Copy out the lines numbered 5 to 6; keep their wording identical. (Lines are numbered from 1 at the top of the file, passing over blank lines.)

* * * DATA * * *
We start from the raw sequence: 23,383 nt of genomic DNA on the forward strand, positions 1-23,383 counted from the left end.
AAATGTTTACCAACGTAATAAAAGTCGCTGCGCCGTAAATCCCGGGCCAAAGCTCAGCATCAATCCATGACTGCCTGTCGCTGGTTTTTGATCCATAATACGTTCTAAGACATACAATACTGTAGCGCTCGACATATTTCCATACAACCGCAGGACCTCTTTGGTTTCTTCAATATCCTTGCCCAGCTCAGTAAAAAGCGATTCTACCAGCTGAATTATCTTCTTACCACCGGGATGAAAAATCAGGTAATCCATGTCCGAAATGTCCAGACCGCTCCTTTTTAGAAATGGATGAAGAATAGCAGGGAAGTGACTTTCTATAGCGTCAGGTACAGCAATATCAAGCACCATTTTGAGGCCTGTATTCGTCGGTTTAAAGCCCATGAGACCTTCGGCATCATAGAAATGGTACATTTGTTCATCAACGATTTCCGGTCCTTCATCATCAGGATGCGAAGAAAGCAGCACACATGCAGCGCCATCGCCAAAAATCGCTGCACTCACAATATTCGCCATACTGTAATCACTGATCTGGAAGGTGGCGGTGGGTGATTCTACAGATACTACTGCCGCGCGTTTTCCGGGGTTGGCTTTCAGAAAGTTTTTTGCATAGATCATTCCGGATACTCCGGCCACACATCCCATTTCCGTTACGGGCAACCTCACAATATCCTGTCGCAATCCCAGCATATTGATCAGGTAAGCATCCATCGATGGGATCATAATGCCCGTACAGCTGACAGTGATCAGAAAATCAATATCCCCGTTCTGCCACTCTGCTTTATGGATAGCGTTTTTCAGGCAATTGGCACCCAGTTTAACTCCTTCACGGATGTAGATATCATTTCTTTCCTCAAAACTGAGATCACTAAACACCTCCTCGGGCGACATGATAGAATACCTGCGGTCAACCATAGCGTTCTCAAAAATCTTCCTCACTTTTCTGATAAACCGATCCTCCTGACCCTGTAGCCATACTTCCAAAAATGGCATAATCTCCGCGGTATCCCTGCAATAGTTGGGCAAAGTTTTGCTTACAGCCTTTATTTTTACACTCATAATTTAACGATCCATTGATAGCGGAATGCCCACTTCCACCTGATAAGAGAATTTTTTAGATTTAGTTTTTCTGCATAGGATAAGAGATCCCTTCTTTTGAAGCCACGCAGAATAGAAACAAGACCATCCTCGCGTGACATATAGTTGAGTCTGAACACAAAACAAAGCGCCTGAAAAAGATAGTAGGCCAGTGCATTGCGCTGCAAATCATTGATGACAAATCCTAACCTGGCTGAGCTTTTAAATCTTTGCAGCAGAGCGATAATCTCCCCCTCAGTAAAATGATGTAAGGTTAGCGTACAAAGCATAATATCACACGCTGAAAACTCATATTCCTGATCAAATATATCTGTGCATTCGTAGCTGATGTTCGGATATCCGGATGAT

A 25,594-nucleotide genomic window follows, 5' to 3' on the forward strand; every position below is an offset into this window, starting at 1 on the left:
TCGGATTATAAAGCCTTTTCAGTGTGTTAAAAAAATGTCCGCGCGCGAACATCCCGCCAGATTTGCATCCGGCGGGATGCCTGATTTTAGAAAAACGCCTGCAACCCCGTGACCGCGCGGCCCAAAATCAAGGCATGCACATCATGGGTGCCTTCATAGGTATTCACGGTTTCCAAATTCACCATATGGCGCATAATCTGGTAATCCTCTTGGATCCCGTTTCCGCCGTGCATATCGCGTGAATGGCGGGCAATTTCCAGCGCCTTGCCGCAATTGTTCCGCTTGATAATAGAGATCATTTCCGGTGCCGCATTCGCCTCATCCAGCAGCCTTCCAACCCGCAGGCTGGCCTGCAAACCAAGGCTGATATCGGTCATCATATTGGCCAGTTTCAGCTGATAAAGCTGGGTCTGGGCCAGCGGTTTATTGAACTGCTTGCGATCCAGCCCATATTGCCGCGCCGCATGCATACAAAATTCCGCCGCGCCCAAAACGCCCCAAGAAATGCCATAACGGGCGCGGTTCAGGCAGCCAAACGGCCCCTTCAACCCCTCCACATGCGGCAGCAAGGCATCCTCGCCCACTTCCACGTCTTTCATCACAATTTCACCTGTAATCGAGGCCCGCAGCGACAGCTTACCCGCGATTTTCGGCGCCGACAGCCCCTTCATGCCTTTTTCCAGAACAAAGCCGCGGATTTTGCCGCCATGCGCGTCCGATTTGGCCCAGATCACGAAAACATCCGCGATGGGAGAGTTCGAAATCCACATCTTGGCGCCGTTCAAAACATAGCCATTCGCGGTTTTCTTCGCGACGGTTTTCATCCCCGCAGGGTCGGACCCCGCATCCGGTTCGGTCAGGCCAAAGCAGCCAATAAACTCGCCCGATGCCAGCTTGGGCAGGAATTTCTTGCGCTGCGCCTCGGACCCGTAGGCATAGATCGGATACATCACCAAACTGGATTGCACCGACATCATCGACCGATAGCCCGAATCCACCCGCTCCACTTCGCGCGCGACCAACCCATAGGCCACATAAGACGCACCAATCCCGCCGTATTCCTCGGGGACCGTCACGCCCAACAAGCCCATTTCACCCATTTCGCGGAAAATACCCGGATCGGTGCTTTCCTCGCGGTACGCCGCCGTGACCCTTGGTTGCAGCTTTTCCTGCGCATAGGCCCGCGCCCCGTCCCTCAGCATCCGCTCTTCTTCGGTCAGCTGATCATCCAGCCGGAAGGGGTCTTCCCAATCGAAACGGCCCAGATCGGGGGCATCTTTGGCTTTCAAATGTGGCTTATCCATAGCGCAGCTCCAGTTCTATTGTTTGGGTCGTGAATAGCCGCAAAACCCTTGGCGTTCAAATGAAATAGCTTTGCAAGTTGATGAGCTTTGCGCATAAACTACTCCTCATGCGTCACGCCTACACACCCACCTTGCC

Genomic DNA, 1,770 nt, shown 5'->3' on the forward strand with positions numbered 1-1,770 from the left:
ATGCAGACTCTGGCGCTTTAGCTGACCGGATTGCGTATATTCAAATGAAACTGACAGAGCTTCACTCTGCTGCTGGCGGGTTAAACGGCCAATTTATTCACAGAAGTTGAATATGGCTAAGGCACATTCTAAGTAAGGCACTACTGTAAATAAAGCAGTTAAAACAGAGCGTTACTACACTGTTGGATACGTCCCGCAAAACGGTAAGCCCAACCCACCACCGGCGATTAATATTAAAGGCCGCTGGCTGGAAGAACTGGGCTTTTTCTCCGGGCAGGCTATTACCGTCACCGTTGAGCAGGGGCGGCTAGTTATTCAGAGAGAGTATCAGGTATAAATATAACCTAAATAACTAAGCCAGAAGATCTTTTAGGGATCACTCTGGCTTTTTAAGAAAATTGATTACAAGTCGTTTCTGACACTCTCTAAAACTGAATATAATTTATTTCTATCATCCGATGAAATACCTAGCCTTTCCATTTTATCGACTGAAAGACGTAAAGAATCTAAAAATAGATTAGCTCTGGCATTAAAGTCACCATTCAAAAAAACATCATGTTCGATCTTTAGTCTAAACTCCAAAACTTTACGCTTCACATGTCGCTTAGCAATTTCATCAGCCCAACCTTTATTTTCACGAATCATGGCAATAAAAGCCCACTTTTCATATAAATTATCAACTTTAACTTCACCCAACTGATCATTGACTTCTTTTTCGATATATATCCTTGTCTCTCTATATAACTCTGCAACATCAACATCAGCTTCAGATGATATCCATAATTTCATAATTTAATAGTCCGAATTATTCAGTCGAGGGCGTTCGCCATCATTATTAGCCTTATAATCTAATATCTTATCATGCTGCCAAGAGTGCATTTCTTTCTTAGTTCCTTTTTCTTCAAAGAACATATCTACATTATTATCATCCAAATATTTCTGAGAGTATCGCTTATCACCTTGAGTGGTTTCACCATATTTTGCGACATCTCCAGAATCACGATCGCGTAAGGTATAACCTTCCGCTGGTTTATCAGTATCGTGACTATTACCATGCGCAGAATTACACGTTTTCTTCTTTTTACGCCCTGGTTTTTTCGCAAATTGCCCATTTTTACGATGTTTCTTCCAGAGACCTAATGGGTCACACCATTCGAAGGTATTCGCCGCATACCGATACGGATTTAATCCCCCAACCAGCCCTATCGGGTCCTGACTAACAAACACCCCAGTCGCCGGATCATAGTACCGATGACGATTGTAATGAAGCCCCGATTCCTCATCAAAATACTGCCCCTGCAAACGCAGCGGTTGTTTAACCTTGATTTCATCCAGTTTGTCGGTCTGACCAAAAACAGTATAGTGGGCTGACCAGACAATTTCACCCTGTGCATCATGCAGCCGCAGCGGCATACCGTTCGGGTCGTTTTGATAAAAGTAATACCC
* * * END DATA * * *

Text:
Genomic DNA, 1,770 nt, shown 5'->3' on the forward strand with positions numbered 1-1,770 from the left:
ATGCAGACTCTGGCGCTTTAGCTGACCGGATTGCGTATATTCAAATGAAACTGACAGAGCTTCACTCTGCTGCTGGCGGGTTAAACGGCCAATTTATTCACAGAAGTTGAATATGGCTAAGGCACATTCTAAGTAAGGCACTACTGTAAATAAAGCAGTTAAAACAGAGCGTTACTACACTGTTGGATACGTCCCGCAAAACGGTAAGCCCAACCCACCACCGGCGATTAATATTAAAGGCCGCTGGCTGGAAGAACTGGGCTTTTTCTCCGGGCAGGCTATTACCGTCACCGTTGAGCAGGGGCGGCTAGTTATTCAGAGAGAGTATCAGGTATAAATATAACCTAAATAACTAAGCCAGAAGATCTTTTAGGGATCACTCTGGCTTTTTAAGAAAATTGATTACAAGTCGTTTCTGACACTCTCTAAAACTGAATATAATTTATTTCTATCATCCGATGAAATACCTAGCCTTTCCATTTTATCGACTGAAAGACGTAAAGAATCTAAAAATAGATTAGCTCTGGCATTAAAGTCACCATTCAAAAAAACATCATGTTCGATCTTTAGTCTAAACTCCAAAACTTTACGCTTCACATGTCGCTTAGCAATTTCATCAGCCCAACCTTTATTTTCACGAATCATGGCAATAAAAGCCCACTTTTCATATAAATTATCAACTTTAACTTCACCCAACTGATCATTGACTTCTTTTTCGATATATATCCTTGTCTCTCTATATAACTCTGCAACATCAACATCAGCTTCAGATGATATCCATAATTTCATAATTTAATAGTCCGAATTATTCAGTCGAGGGCGTTCGCCATCATTATTAGCCTTATAATCTAATATCTTATCATGCTGCCAAGAGTGCATTTCTTTCTTAGTTCCTTTTTCTTCAAAGAACATATCTACATTATTATCATCCAAATATTTCTGAGAGTATCGCTTATCACCTTGAGTGGTTTCACCATATTTTGCGACATCTCCAGAATCACGATCGCGTAAGGTATAACCTTCCGCTGGTTTATCAGTATCGTGACTATTACCATGCGCAGAATTACACGTTTTCTTCTTTTTACGCCCTGGTTTTTTCGCAAATTGCCCATTTTTACGATGTTTCTTCCAGAGACCTAATGGGTCACACCATTCGAAGGTATTCGCCGCATACCGATACGGATTTAATCCCCCAACCAGCCCTATCGGGTCCTGACTAACAAACACCCCAGTCGCCGGATCATAGTACCGATGACGATTGTAATGAAGCCCCGATTCCTCATCAAAATACTGCCCCTGCAAACGCAGCGGTTGTTTAACCTTGATTTCATCCAGTTTGTCGGTCTGACCAAAAACAGTATAGTGGGCTGACCAGACAATTTCACCCTGTGCATCATGCAGCCGCAGCGGCATACCGTTCGGGTCGTTTTGATAAAAGTAATACCC